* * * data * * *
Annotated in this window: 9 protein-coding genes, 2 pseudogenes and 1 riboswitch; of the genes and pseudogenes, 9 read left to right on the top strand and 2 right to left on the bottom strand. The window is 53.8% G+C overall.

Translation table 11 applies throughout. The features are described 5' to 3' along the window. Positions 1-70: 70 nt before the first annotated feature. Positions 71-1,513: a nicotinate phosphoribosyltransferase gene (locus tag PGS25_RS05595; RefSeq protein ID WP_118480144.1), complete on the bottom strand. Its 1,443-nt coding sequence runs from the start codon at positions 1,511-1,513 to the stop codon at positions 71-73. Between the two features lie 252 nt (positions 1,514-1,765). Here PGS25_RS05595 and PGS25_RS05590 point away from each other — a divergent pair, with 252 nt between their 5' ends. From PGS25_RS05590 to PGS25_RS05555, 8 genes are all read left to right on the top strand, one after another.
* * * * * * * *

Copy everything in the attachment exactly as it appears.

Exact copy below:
Annotated in this window: 9 protein-coding genes, 2 pseudogenes and 1 riboswitch; of the genes and pseudogenes, 9 read left to right on the top strand and 2 right to left on the bottom strand. The window is 53.8% G+C overall.

Translation table 11 applies throughout. The features are described 5' to 3' along the window. Positions 1-70: 70 nt before the first annotated feature. Positions 71-1,513: a nicotinate phosphoribosyltransferase gene (locus tag PGS25_RS05595; RefSeq protein ID WP_118480144.1), complete on the bottom strand. Its 1,443-nt coding sequence runs from the start codon at positions 1,511-1,513 to the stop codon at positions 71-73. Between the two features lie 252 nt (positions 1,514-1,765). Here PGS25_RS05595 and PGS25_RS05590 point away from each other — a divergent pair, with 252 nt between their 5' ends. From PGS25_RS05590 to PGS25_RS05555, 8 genes are all read left to right on the top strand, one after another.